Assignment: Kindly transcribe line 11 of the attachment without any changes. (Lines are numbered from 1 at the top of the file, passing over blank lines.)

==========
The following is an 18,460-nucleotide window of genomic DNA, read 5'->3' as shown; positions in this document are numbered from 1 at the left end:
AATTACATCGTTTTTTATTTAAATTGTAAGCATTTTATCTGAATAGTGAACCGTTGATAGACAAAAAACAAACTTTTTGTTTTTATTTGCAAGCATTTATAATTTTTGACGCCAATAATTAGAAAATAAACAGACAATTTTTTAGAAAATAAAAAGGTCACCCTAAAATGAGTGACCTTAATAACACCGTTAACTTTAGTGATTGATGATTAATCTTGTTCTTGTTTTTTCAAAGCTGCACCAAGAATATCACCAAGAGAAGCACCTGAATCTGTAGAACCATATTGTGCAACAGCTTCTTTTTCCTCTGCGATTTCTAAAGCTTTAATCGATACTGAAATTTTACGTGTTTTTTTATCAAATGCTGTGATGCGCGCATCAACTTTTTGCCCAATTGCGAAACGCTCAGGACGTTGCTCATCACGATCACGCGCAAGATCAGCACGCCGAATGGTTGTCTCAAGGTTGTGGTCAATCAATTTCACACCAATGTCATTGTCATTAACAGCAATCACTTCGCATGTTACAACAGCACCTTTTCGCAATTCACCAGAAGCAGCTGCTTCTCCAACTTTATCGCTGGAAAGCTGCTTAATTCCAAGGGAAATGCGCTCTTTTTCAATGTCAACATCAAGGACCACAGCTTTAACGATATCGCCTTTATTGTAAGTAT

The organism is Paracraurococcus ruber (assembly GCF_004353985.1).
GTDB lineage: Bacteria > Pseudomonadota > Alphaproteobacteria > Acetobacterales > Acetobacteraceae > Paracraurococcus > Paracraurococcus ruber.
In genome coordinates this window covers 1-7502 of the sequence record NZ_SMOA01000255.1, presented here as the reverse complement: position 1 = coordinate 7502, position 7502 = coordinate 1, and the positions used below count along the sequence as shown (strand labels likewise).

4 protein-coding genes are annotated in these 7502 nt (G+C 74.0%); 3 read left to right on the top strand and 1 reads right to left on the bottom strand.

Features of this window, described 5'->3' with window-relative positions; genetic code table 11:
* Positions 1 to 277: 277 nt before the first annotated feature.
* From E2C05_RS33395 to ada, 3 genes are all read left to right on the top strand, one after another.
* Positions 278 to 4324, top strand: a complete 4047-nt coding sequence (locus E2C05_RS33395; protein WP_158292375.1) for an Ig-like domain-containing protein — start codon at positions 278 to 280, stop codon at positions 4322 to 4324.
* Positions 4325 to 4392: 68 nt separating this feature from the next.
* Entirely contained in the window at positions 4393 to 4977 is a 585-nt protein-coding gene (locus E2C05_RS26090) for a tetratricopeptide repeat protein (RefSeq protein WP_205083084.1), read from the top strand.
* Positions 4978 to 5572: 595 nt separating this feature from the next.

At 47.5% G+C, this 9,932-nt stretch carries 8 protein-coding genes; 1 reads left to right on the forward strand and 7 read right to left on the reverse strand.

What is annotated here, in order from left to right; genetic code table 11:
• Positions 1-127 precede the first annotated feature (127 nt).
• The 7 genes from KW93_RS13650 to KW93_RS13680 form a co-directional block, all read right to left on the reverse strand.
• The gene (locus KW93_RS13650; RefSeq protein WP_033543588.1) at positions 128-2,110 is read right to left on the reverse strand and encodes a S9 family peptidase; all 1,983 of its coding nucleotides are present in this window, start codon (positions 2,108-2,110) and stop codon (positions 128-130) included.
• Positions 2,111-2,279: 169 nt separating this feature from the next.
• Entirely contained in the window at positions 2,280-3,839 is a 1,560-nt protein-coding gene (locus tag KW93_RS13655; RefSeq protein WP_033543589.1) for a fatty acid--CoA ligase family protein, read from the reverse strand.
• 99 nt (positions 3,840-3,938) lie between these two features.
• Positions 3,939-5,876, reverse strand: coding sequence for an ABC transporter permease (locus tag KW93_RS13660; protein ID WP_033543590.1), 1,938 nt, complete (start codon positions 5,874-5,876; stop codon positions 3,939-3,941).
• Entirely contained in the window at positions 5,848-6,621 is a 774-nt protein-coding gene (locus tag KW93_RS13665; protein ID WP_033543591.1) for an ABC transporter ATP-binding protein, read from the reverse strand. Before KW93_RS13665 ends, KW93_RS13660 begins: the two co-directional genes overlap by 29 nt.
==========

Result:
* Positions 4325 to 4392: 68 nt separating this feature from the next.